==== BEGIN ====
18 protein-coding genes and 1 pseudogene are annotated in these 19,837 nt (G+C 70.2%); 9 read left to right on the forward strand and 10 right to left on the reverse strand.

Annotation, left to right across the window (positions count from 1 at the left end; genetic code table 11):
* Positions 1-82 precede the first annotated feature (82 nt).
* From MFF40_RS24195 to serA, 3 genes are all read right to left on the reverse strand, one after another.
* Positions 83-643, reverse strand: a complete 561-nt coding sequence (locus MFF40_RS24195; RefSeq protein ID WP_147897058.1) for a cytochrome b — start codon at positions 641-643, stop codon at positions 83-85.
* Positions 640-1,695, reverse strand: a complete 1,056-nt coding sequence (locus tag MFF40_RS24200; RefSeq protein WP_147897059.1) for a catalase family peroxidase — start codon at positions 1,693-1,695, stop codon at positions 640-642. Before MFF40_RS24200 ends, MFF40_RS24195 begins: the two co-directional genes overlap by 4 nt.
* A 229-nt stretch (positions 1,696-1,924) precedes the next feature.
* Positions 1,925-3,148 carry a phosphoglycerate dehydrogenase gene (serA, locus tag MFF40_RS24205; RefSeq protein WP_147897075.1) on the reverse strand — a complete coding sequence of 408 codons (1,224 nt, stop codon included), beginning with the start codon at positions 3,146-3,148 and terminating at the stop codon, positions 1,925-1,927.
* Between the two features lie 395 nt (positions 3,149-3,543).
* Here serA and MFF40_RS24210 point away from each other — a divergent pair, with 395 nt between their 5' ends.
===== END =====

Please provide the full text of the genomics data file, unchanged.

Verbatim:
18 protein-coding genes and 1 pseudogene are annotated in these 19,837 nt (G+C 70.2%); 9 read left to right on the forward strand and 10 right to left on the reverse strand.

Annotation, left to right across the window (positions count from 1 at the left end; genetic code table 11):
* Positions 1-82 precede the first annotated feature (82 nt).
* From MFF40_RS24195 to serA, 3 genes are all read right to left on the reverse strand, one after another.
* Positions 83-643, reverse strand: a complete 561-nt coding sequence (locus MFF40_RS24195; RefSeq protein ID WP_147897058.1) for a cytochrome b — start codon at positions 641-643, stop codon at positions 83-85.
* Positions 640-1,695, reverse strand: a complete 1,056-nt coding sequence (locus tag MFF40_RS24200; RefSeq protein WP_147897059.1) for a catalase family peroxidase — start codon at positions 1,693-1,695, stop codon at positions 640-642. Before MFF40_RS24200 ends, MFF40_RS24195 begins: the two co-directional genes overlap by 4 nt.
* A 229-nt stretch (positions 1,696-1,924) precedes the next feature.
* Positions 1,925-3,148 carry a phosphoglycerate dehydrogenase gene (serA, locus tag MFF40_RS24205; RefSeq protein WP_147897075.1) on the reverse strand — a complete coding sequence of 408 codons (1,224 nt, stop codon included), beginning with the start codon at positions 3,146-3,148 and terminating at the stop codon, positions 1,925-1,927.
* Between the two features lie 395 nt (positions 3,149-3,543).
* Here serA and MFF40_RS24210 point away from each other — a divergent pair, with 395 nt between their 5' ends.